Ms. Sheehy’s third reason for examining the character, of aspiring leaders is that it is good for us—personally good for us. Ms. Sheehy sees her character portraits as “case histories that instruct us in how, and how not, to conduct ourselves to win at life.” Her subjects, as she presents them, teach us “the price for avoiding or denying confrontation with life’s major passages”; they are a “mirror.” But precisely what kind of mirror? Is Ms. Sheehy saying that we may find educational the life stories of American leaders? No, it’s more than that. I think her suggestion is that the next time we’re facing a personal crisis and feeling like losers at life, we might try asking ourselves how Al Gore would handle the problem.

In constructing her character profiles, Gail Sheehy employs a method to support a thesis. The method and the thesis happen to be one and the same: everything counts. Believing that “[a]ny odd bit of behavior . . . might be a clue to a larger truth,” Ms. Sheehy bases her character analyses “on evidence—evidence I go out and dig up.” What she digs up is a whole mess of people—past and present colleagues, ex-girlfriends, former neighbors, high-school coaches—whose observations all are given equal weight, whose possible motives for what they say or don’t say go unexamined, whose clarity of memory is left unquestioned. Ms. Sheehy presents as character “evidence” people whose character (and in some cases whose very names) we do not know.

Only after talking to “thirty, forty, or fifty” sources, then conducting “at least two long interviews” with the candidate and traveling “extensively” in his company, does Gail Sheehy make her final character judgments. And how long does this process take? How long, for example, did it take her in 1984 to “find out who Gary Hart really was”? Well, the task of finding out what “made Gary Hart tick” took Gail Sheehy all of “a month”—quite a feat considering that “one political associate of Hart’s after another” had said to Ms. Sheehy, “When you find out who Gary Hart is, let me know.”

She let everyone know. But when some unity of public opinion did form about Hart’s character, it was not because Gail Sheehy, in 1984, revealed what “made Gary Hart tick.” It was because The Miami Herald, in 1987, reported what Gary Hart had done. The lesson here might be that to citizens, a candidate’s actions speak louder than his ticking.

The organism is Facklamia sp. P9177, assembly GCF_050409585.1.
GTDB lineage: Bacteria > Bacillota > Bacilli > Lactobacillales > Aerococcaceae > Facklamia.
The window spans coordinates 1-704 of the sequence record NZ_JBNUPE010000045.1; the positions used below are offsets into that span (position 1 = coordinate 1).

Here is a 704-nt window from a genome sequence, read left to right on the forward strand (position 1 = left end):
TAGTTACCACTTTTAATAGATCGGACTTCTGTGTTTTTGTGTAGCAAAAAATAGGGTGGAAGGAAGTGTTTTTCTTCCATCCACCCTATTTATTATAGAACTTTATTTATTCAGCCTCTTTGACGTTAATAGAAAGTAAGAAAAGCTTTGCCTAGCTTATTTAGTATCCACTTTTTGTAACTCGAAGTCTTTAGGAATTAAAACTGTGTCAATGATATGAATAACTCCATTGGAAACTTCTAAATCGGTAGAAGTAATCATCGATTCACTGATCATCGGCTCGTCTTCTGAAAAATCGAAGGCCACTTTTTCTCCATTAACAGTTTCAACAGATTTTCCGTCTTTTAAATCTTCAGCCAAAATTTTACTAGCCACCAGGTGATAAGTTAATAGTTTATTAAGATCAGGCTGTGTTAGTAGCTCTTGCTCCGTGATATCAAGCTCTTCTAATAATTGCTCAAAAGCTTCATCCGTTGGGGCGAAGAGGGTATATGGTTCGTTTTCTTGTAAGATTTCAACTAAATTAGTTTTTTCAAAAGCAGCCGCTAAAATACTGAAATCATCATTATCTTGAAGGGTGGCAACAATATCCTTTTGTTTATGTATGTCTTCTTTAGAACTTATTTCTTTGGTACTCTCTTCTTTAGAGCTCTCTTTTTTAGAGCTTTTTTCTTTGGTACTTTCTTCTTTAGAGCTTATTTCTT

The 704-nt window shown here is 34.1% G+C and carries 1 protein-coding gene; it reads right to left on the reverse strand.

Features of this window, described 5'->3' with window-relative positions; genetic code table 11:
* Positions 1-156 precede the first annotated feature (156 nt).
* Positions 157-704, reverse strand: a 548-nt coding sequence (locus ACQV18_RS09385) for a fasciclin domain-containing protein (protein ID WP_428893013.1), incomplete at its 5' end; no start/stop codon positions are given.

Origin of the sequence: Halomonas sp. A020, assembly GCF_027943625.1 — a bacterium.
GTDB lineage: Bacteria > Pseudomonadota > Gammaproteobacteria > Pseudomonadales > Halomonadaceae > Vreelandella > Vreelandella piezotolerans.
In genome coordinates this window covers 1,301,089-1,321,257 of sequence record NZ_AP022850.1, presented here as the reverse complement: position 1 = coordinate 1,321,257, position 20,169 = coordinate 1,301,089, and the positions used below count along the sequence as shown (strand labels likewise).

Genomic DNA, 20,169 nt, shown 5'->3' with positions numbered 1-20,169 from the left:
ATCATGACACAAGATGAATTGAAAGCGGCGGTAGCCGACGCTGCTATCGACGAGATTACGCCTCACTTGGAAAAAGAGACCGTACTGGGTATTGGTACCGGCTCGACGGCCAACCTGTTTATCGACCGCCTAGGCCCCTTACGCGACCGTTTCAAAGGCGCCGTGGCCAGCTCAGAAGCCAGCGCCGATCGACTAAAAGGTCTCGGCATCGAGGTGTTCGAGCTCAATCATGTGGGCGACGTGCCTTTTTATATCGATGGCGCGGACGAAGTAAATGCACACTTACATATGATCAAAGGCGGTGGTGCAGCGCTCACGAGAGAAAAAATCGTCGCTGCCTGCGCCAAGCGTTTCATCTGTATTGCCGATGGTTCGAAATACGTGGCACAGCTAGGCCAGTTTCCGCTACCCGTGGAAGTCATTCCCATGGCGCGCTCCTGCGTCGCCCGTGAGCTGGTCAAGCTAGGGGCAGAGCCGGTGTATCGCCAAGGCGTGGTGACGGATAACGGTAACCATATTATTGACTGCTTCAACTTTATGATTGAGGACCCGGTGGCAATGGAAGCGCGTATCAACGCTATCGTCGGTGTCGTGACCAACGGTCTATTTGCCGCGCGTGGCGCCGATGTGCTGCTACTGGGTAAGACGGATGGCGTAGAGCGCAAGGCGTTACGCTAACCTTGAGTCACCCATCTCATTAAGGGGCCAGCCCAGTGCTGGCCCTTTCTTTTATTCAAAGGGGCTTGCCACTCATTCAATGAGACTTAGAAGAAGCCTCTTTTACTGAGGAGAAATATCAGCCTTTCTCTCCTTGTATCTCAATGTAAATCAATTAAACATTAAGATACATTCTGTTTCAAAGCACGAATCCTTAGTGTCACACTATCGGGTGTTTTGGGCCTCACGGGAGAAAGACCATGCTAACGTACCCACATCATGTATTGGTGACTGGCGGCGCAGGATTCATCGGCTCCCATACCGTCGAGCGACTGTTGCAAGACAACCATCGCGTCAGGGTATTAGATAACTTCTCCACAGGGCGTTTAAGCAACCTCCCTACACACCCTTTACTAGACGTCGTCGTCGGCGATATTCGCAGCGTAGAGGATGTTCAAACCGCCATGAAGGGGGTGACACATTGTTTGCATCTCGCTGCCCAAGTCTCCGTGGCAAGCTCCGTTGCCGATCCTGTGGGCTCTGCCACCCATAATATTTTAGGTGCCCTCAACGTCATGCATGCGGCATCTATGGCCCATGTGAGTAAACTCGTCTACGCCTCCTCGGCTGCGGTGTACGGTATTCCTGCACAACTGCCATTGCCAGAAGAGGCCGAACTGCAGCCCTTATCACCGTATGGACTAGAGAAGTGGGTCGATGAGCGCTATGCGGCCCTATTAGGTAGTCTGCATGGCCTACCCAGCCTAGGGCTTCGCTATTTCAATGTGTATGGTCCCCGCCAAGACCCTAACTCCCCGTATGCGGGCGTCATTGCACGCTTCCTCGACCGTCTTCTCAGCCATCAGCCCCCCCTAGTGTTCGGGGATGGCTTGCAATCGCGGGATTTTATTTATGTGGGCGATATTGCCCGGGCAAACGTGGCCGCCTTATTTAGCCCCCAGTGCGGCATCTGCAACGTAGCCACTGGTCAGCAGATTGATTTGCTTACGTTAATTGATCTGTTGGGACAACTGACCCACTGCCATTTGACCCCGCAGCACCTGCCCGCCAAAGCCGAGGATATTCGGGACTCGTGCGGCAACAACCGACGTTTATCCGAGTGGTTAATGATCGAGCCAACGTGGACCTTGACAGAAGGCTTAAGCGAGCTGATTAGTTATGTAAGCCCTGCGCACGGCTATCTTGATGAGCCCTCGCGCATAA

That is not Ms. Sheehy’s message. In any case, her mission is to give lessons to, not take lessons from, the citizenry. Lesson number one: a person’s psychological tick-tick, easily audible if you know how to listen, can be counted as a future action. And what does this have to do with the price of eggs? Well, now we’re into lesson number two: elections aren’t about the price of eggs. For Gail Sheehy, an election ideally is a shared national therapy session, in which candidates “are made to reveal” (the italics are mine) their true inner selves, while voters study this forced psychological disrobing and learn not only how to pick a foolproof President but how to “win at life.”

Like many people who write about politics, Ms. Sheehy simplifies the complicated questions and complicates the simple ones. An election is a decision, period. And even if all of the parties on both sides of the decision arrive at the crucial moment by complex psychological routes, the decisionmaking itself proceeds in a fairly straightforward manner. You’re the candidate, I’m the voter. I’m determining if I want you to be more than a candidate. I base my determination on what I believe, what you say (and sometimes what you’ve done), whether I agree with what you say, and whether I believe you believe what you say.

After the matter of values and the question of “issues” (which Ms. Sheehy dismisses as “too complex” to trust a candidate’s positions on), voting can come down to raw instinct (I just don’t trust that guy), pure emotion (I just don’t like that guy), and, sometimes, plain human idiosyncrasy. I know a woman who refused to vote for George Bush because “his eyes are too close together.” I overheard a woman in the grocery store say she wouldn’t vote for Michael Dukakis because “his head is too big for his body.” Reaction to a candidate’s physical characteristics is not an intelligent basis on which to select a President. But in the end, it seems no riskier an approach than reaction to the recollections of a candidate’s old girlfriend.